The latest and greatest is Etsy, which announced yesterday that it will offer all new moms and dads 26 weeks of paid parental leave, to be taken over the first two years of a baby's life—along with lots of new support programs. That is awesome, obviously, and part of a trend of one-upmanship among tech companies that I'm happy to cheer on. But here's what's especially cool: Fred Wilson, a venture capitalist at USV, who sits on the board of Etsy, gave his blog readers a glimpse at the thinking behind the new policy. It was fueled, Wilson writes, by the need to stay competitive in recruiting and retention (no surprise there), but also because, he explains:

"Etsy is a marketplace where creative entrepreneurs, many of whom are women, can create a more fulfilling and flexible way to support their families. An important goal of this policy change was to align the internal company values with the marketplace values."

Makes a ton of sense. But Fred, wisely, also points out that Etsy is able to make this change because it's a large company, with the scale to support these policies. He writes:

"It's easier to do this sort of thing when you have a workforce in the thousands or tens of thousands than when you have a team of four people working from a co-working space."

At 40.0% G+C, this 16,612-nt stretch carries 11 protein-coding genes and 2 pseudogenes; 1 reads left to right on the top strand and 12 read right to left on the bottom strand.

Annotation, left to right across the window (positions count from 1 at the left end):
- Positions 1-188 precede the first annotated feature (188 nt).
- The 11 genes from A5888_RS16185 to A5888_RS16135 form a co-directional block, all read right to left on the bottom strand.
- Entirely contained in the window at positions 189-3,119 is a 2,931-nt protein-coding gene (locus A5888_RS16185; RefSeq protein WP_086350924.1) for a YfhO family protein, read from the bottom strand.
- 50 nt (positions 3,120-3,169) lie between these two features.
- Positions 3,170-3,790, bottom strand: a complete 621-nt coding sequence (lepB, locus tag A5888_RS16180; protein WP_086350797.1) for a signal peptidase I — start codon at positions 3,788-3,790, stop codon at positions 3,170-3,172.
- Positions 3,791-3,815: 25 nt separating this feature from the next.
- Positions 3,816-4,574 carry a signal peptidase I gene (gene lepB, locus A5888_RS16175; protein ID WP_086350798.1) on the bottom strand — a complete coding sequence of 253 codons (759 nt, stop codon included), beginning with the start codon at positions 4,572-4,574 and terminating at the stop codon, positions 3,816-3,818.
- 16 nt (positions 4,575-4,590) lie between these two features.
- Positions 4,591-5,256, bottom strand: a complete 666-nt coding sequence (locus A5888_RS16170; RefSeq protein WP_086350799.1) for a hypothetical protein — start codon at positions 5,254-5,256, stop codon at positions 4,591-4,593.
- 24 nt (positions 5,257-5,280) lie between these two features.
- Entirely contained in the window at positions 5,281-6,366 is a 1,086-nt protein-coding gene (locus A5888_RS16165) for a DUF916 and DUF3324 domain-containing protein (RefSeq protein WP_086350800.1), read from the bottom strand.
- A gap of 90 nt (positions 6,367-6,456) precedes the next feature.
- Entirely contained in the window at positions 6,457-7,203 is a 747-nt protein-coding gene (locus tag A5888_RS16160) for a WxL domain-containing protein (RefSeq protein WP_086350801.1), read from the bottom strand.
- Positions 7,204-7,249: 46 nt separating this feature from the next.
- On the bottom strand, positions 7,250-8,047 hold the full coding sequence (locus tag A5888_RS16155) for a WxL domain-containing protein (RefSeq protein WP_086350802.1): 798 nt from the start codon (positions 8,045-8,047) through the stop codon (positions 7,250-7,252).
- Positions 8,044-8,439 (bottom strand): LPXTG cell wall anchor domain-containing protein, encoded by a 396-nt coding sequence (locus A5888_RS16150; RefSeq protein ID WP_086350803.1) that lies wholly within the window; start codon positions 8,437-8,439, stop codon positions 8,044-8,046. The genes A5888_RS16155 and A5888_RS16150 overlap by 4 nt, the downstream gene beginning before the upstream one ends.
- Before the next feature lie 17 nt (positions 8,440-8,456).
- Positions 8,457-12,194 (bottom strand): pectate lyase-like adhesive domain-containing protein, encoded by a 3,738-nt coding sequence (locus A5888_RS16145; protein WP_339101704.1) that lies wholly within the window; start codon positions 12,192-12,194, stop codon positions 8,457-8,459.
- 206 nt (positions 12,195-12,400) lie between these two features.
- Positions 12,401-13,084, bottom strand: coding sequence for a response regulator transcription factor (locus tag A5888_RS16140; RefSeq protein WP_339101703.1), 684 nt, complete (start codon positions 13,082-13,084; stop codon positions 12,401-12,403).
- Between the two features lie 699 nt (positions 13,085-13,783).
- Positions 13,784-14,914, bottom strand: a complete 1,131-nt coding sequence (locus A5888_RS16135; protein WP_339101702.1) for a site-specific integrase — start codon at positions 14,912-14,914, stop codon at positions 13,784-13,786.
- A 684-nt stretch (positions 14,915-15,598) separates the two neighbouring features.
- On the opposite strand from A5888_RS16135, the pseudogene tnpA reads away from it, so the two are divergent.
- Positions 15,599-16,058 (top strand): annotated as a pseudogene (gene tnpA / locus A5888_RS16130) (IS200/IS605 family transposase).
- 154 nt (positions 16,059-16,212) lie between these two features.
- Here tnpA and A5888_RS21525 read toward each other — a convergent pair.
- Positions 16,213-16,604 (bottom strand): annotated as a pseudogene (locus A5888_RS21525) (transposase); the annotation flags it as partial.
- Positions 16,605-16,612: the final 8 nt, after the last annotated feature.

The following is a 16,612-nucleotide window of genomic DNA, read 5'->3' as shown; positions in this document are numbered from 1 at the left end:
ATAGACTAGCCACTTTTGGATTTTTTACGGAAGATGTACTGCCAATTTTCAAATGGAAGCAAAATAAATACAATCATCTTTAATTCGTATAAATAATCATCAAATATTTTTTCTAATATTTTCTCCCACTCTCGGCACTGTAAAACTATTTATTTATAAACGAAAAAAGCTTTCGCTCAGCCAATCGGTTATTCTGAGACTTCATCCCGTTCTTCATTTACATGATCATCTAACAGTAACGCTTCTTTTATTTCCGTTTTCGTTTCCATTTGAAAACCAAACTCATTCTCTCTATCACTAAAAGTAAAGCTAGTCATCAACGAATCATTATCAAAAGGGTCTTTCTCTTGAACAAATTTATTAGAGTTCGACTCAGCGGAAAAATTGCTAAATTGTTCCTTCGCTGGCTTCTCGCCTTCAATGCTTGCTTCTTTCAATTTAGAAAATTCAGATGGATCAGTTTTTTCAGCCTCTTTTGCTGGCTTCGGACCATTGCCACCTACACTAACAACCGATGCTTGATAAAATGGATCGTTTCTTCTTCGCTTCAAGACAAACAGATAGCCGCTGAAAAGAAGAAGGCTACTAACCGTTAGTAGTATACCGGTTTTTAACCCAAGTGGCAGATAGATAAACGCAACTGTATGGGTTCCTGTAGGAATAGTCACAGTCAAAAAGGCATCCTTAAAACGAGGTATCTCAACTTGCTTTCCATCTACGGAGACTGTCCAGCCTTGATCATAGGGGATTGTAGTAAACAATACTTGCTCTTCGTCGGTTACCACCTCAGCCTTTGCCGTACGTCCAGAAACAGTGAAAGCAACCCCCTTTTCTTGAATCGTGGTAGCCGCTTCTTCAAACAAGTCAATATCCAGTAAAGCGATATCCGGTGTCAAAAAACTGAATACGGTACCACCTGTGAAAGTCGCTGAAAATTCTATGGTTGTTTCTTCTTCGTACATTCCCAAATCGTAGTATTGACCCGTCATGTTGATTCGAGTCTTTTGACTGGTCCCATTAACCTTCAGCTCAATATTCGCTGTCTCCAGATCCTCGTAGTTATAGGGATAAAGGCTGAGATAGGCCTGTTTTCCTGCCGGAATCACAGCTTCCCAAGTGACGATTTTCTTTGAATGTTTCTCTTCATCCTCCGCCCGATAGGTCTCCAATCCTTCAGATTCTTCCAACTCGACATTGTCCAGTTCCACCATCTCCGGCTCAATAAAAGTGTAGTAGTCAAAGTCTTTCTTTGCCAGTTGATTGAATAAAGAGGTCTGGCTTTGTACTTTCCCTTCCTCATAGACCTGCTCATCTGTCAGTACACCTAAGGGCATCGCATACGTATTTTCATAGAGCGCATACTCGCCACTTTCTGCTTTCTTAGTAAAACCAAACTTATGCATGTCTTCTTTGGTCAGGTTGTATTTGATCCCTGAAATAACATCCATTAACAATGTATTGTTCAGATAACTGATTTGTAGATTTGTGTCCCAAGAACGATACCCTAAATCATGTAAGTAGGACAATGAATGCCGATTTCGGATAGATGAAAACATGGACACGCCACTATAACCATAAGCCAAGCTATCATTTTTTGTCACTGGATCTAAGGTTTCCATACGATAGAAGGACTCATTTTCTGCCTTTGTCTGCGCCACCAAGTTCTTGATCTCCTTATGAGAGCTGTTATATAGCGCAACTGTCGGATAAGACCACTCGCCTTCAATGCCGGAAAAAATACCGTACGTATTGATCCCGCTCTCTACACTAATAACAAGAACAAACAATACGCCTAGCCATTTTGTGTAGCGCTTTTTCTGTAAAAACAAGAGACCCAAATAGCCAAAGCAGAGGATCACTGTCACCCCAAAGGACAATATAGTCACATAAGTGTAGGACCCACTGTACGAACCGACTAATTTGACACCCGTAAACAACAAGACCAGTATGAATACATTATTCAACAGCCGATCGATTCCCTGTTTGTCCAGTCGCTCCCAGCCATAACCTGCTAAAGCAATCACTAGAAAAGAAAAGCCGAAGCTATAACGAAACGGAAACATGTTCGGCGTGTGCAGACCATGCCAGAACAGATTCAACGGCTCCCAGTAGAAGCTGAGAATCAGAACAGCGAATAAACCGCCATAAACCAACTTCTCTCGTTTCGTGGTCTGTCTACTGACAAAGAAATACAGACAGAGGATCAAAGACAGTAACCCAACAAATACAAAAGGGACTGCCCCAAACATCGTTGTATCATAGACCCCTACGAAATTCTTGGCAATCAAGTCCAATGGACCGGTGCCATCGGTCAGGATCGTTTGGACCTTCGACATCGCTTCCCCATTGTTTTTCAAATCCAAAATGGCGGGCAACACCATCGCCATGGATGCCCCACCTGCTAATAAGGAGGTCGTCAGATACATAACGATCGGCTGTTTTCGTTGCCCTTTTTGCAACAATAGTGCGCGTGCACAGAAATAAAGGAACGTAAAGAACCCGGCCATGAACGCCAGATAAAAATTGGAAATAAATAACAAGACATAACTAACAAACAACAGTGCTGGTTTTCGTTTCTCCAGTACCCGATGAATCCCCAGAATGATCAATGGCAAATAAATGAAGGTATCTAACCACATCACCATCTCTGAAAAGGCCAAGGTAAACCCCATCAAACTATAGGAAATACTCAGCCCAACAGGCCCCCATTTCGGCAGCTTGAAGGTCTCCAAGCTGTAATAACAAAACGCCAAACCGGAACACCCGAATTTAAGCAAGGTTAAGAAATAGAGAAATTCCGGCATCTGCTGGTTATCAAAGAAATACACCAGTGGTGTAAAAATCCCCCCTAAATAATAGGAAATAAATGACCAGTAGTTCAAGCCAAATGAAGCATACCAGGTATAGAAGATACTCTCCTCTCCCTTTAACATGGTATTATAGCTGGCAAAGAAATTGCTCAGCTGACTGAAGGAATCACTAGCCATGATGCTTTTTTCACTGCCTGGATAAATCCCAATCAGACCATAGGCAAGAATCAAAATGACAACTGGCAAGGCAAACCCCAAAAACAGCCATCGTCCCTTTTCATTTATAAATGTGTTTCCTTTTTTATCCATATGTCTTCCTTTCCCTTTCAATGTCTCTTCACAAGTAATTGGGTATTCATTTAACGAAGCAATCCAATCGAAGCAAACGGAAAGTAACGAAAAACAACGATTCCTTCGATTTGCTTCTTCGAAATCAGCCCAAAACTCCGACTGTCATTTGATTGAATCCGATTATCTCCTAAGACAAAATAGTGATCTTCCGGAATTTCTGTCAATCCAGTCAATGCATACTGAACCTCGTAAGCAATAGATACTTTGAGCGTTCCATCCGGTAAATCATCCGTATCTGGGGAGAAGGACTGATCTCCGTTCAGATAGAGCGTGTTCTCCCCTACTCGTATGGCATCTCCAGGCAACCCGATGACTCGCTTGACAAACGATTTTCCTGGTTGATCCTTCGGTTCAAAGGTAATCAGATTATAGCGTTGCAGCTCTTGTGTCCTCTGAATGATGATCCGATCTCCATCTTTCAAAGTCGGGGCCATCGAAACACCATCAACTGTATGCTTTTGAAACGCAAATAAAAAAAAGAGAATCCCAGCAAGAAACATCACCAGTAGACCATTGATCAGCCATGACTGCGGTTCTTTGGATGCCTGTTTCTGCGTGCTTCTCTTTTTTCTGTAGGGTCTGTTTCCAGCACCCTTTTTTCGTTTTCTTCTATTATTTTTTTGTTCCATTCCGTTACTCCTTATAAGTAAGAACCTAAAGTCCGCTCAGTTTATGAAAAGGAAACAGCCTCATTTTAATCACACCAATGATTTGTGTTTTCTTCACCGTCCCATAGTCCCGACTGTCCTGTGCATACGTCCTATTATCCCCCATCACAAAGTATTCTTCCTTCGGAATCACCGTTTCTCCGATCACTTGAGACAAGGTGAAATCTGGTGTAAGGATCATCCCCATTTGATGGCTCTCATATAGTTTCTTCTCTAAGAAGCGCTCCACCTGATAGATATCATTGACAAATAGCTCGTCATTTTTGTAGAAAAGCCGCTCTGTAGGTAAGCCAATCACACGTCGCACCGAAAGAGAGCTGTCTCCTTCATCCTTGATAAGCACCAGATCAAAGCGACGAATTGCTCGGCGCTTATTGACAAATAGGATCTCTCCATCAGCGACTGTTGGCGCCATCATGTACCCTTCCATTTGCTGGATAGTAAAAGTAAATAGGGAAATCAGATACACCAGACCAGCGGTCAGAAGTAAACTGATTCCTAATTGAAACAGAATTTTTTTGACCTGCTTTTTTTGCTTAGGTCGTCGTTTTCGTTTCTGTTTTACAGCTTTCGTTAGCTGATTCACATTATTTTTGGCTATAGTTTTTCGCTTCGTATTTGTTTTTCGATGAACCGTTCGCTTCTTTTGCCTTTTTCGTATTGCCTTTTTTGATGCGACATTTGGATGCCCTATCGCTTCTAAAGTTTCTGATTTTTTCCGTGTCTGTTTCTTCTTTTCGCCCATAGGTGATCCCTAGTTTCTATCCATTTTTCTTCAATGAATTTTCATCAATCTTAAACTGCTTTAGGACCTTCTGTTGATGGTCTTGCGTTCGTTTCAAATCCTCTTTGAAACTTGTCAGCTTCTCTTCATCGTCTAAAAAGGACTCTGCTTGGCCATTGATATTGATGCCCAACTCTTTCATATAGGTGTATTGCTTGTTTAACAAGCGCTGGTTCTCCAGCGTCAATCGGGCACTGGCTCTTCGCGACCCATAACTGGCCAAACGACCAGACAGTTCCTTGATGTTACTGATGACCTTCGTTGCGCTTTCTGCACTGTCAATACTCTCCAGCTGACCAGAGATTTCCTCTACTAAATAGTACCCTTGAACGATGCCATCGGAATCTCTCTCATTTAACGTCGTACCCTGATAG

Or how about a team of one, like the lovely Etsy vendors I buy from when I need a sweet, unique baby gift, or "homemade" Phineas and Ferb Halloween costumes (homemade by some other far-more-fabulously skilled mom than me)? What about those individual entrepreneurs? Where is their leave—paid or unpaid? Non-existant. Which brings me back to two dollars. Because I would happily spend that, many times over, if it meant we could catapult the U.S. into the present and in line with the rest of the civilized world.

Would you crowdfund your maternity leave?

It's come to this. Photo by Ryan McGuire

It's come to this. Photo by Ryan McGuire

Because apparently now that's a thing, according to this excellent BuzzFeed story. Couples and moms-to-be are using sites like GoFundMe and CrowdRise to raise the money they need in order to take unpaid time away from work. (Quick reminder that here in the U.S., FMLA requires companies with more than 50 employees to hold your job for 12 weeks of family leave—but it's up to individual workplaces to determine how much of that time, if any, is paid.)